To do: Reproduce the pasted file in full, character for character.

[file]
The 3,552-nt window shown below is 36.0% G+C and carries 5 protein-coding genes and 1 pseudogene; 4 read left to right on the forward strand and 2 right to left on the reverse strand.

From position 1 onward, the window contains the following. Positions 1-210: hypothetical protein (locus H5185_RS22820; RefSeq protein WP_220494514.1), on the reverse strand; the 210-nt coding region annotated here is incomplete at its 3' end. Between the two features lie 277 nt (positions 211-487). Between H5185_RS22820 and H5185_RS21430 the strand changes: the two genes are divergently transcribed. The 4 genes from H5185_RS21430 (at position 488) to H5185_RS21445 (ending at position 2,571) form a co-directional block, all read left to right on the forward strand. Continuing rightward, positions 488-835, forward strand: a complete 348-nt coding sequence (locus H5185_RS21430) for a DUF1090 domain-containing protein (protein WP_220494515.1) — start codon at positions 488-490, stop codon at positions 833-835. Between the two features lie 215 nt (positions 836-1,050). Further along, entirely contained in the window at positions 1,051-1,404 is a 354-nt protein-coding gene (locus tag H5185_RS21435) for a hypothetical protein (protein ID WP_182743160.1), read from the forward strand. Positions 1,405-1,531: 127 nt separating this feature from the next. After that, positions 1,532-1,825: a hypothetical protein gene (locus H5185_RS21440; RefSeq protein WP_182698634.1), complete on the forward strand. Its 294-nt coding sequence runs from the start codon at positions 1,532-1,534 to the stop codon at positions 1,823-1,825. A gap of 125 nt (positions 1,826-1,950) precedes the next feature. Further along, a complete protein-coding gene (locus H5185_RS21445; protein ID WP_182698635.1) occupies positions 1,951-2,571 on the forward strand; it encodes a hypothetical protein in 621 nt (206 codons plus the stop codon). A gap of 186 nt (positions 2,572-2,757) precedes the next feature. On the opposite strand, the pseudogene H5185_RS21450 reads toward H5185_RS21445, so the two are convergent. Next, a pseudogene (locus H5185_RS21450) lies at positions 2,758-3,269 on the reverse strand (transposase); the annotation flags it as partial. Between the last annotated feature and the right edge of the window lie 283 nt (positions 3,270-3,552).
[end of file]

The 3,552-nt window shown below is 36.0% G+C and carries 5 protein-coding genes and 1 pseudogene; 4 read left to right on the forward strand and 2 right to left on the reverse strand.

From position 1 onward, the window contains the following. Positions 1-210: hypothetical protein (locus H5185_RS22820; RefSeq protein WP_220494514.1), on the reverse strand; the 210-nt coding region annotated here is incomplete at its 3' end. Between the two features lie 277 nt (positions 211-487). Between H5185_RS22820 and H5185_RS21430 the strand changes: the two genes are divergently transcribed. The 4 genes from H5185_RS21430 (at position 488) to H5185_RS21445 (ending at position 2,571) form a co-directional block, all read left to right on the forward strand. Continuing rightward, positions 488-835, forward strand: a complete 348-nt coding sequence (locus H5185_RS21430) for a DUF1090 domain-containing protein (protein WP_220494515.1) — start codon at positions 488-490, stop codon at positions 833-835. Between the two features lie 215 nt (positions 836-1,050). Further along, entirely contained in the window at positions 1,051-1,404 is a 354-nt protein-coding gene (locus tag H5185_RS21435) for a hypothetical protein (protein ID WP_182743160.1), read from the forward strand. Positions 1,405-1,531: 127 nt separating this feature from the next. After that, positions 1,532-1,825: a hypothetical protein gene (locus H5185_RS21440; RefSeq protein WP_182698634.1), complete on the forward strand. Its 294-nt coding sequence runs from the start codon at positions 1,532-1,534 to the stop codon at positions 1,823-1,825. A gap of 125 nt (positions 1,826-1,950) precedes the next feature. Further along, a complete protein-coding gene (locus H5185_RS21445; protein ID WP_182698635.1) occupies positions 1,951-2,571 on the forward strand; it encodes a hypothetical protein in 621 nt (206 codons plus the stop codon). A gap of 186 nt (positions 2,572-2,757) precedes the next feature. On the opposite strand, the pseudogene H5185_RS21450 reads toward H5185_RS21445, so the two are convergent. Next, a pseudogene (locus H5185_RS21450) lies at positions 2,758-3,269 on the reverse strand (transposase); the annotation flags it as partial. Between the last annotated feature and the right edge of the window lie 283 nt (positions 3,270-3,552).